I have a bad combination of traits–I love scary stuff, but I scare easy.  Something about creepy stuff just draws me in, but then I watch a scary movie and can’t sleep for a week.  Once I’m past the fear, though, I’m usually back to loving it again.  In high school, I learned that I also love scaring other people.  Halloween is absolutely my favorite holiday, and this year I’m going to be running a Ravenchase Halloween event which I could not possibly be more excited about.

So now I’m asking myself:  how can I scare people senseless during a puzzle hunt, and what role does fear play in puzzles and mysteries?

I think maybe the thing I value so much about the element of fear (or maybe just “spooky stuff” in general) is that it’s an extremely powerful aesthetic tool.  I really experienced this walking around Busch Gardens during Howl-o-Scream last year.  There was this feeling that something was happening, that something strange might be waiting around the corner.  The atmosphere was mysterious and wonderful.  (Though, is this just “mystery” and has nothing to do with fear?)  And then getting spooked is fun, gets your heart racing, and adds a rare sort of dramatic element to whatever you’re doing.  But if things go too far and you’re really, genuinely fearful, you end up like me with that Stone puzzle — not enjoying yourself and just wishing it would be over.  The guest in tears by the time they exit the haunted house.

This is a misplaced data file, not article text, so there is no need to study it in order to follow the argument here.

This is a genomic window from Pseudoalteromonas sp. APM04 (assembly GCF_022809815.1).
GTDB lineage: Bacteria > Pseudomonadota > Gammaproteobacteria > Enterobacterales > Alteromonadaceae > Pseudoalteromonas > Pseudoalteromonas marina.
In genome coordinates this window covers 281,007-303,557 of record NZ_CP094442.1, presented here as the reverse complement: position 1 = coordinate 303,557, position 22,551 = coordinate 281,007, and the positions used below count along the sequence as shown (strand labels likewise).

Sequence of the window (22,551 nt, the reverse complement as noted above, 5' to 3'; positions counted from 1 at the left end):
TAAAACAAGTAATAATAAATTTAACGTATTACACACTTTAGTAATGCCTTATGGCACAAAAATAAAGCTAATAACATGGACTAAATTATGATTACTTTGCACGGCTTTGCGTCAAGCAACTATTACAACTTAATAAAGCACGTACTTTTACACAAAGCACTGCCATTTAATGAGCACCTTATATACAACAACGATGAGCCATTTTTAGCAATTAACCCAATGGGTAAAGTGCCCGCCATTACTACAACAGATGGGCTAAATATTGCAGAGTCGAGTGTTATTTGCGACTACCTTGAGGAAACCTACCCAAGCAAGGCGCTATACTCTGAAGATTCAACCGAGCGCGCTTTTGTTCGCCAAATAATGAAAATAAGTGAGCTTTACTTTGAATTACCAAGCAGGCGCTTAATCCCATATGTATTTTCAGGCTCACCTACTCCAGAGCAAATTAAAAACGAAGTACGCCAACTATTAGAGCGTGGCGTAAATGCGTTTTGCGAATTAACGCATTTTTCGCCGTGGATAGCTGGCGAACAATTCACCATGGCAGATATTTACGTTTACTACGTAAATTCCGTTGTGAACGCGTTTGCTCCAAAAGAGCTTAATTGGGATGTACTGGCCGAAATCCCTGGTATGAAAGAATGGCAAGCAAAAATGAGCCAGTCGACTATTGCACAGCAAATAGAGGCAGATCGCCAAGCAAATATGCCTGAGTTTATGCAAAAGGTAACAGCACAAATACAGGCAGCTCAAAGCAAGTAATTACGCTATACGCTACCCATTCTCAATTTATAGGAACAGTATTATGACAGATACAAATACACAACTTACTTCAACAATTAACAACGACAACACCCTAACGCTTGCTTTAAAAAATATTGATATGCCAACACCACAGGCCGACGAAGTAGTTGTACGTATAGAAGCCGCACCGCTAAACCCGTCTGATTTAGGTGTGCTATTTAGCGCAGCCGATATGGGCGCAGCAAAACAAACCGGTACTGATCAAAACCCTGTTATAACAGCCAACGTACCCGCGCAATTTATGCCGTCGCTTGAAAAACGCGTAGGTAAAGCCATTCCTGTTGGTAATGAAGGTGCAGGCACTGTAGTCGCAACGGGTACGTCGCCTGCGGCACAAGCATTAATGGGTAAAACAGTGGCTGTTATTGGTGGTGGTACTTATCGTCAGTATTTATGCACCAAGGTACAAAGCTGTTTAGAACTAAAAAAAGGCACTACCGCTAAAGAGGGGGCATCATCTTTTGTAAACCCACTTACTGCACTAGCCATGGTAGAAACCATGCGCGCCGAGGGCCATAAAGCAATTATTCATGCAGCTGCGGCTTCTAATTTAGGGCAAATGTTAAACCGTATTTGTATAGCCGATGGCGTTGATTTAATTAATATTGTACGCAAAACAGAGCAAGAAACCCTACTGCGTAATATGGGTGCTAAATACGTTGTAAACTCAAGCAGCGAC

I think, then, when designing with fear and spooky elements, it’s important I keep these goals in mind:

  • To focus on creepiness as an aesthetic tool to enhance the atmosphere.
  • To scare people in a way that leaves them smiling or laughing once they’re out of their perceived danger.